Is motherhood the biggest reason for academia’s gender imbalance?



Cornell psychologists Stephen Ceci and Wendy Williams with two of their three daughters

A new paper by two developmental psychologists on the dearth of women in academic science argues that the cause of the gender imbalance is much easier to identify than most researchers have posited. The solution is also more obvious, they say, although that doesn't mean it will be easy to implement (see sidebar). Not surprisingly, their provocative assertions, in a paper titled “When Scientists Choose Motherhood,” have stirred the pot in an already contentious field.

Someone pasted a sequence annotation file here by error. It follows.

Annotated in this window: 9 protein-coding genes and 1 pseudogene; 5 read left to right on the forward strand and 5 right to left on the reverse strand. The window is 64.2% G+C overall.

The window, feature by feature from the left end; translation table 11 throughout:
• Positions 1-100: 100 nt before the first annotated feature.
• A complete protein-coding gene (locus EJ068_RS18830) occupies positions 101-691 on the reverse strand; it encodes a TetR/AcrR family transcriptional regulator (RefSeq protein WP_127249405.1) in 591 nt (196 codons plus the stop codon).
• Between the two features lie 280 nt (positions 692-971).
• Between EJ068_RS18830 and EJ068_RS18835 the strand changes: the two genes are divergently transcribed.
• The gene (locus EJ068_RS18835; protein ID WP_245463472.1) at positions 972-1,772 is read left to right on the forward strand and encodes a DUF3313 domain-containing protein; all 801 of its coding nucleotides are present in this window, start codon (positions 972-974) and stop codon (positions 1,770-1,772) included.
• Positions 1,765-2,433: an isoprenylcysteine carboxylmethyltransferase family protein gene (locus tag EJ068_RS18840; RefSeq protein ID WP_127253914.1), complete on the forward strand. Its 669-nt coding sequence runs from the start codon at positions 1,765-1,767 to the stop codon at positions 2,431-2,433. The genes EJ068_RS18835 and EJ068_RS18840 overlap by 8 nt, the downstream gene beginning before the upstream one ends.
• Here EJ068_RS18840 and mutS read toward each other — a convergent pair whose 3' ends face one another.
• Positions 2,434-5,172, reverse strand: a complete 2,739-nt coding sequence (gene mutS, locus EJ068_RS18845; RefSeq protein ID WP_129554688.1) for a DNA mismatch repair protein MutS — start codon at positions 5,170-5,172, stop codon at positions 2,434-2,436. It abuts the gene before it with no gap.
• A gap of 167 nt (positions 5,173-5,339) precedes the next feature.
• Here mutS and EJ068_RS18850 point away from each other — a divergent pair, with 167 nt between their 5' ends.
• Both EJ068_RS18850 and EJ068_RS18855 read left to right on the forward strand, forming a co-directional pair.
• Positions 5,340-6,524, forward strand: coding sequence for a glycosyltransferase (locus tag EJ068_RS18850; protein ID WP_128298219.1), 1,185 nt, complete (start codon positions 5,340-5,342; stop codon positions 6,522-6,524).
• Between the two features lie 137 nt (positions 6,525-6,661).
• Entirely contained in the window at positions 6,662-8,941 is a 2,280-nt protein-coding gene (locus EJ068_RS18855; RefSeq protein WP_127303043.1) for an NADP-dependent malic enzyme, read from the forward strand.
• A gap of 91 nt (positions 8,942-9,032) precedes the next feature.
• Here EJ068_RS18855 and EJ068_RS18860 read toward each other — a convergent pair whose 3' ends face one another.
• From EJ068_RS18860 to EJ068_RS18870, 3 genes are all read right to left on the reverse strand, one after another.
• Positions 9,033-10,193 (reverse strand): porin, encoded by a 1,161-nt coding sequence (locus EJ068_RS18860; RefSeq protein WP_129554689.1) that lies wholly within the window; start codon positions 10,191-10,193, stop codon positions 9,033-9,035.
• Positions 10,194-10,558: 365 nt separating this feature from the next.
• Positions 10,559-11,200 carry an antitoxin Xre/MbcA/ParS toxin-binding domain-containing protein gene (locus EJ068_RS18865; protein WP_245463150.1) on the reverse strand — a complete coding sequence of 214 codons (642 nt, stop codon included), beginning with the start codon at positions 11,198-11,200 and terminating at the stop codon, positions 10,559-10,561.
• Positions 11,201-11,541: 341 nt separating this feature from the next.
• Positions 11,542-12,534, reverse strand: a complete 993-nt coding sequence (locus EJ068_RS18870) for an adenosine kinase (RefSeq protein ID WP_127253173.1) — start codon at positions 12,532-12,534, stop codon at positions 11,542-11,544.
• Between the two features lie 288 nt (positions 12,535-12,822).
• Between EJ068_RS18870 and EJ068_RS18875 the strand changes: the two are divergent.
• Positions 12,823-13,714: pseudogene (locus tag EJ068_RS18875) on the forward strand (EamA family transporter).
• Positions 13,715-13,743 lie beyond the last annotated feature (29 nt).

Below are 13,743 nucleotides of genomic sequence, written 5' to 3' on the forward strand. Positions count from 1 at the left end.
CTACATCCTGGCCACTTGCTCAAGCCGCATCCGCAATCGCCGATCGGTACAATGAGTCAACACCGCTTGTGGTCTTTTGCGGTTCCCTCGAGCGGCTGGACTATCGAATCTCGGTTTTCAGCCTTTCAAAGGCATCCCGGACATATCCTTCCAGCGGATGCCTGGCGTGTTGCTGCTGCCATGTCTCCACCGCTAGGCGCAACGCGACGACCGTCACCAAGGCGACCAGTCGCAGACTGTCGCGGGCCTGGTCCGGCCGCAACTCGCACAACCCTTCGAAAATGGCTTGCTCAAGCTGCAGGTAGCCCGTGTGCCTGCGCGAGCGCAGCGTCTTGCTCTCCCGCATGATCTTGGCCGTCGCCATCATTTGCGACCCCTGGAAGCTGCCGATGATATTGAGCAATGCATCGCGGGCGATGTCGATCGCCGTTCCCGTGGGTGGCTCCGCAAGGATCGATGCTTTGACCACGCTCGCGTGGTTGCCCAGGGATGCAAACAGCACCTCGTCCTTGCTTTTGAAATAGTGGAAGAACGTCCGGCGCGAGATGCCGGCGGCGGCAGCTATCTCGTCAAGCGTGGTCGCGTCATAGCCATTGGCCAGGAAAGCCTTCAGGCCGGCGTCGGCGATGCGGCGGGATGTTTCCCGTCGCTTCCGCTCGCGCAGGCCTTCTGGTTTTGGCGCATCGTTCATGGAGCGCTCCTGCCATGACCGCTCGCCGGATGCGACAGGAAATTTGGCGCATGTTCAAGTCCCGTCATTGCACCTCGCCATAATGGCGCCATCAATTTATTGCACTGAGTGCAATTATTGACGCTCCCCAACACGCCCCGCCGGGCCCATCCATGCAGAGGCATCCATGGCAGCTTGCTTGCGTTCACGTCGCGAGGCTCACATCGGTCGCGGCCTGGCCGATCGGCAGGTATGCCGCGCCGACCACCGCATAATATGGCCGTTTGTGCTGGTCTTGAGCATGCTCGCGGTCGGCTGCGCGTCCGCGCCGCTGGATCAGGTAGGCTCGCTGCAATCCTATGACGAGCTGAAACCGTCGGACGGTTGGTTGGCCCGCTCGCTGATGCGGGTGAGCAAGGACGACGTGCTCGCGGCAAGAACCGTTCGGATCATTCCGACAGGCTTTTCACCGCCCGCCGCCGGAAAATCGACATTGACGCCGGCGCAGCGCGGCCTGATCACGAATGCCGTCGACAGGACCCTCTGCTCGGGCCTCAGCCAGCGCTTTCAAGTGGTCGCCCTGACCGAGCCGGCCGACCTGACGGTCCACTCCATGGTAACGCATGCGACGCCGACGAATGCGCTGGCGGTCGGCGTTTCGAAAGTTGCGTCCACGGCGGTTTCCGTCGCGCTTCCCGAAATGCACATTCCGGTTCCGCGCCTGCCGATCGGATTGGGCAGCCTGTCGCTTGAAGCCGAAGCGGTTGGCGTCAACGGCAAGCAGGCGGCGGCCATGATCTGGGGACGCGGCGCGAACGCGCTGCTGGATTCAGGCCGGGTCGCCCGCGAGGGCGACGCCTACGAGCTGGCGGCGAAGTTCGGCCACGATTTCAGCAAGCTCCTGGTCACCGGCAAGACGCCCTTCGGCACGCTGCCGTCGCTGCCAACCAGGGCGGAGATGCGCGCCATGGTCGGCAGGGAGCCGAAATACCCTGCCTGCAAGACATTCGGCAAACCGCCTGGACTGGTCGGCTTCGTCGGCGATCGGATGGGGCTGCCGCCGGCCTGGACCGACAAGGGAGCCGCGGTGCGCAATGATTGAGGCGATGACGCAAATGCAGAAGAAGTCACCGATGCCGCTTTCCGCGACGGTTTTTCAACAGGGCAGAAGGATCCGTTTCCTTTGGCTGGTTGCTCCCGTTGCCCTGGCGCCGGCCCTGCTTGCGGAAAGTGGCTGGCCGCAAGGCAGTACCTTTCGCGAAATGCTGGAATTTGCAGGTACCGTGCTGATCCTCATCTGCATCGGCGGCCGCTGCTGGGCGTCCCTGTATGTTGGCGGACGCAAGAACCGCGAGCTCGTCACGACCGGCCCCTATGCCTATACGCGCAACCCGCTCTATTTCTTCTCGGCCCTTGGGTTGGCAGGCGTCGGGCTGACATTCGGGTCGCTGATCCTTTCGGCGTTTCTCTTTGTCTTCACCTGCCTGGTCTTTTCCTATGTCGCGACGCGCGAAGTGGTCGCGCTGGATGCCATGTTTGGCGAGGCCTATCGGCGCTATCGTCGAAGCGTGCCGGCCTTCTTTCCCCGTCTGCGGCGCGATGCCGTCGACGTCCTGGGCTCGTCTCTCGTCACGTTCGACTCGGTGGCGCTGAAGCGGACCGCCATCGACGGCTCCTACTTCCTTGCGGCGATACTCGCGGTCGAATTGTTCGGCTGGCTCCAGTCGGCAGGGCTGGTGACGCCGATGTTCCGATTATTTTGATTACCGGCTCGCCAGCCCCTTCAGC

Writing in the March/April issue of American Scientist, Wendy Williams and Stephen Ceci of Cornell University argue that the traditional view of female underrepresentation as a complex mixture of discrimination, differential abilities, and career preferences misses the mark. Instead, say the husband-and-wife team, the evidence from studies stretching back more than a decade points overwhelmingly to the primacy of “the dynamics of family formation in Western society,” or, in a word, motherhood. Read the full story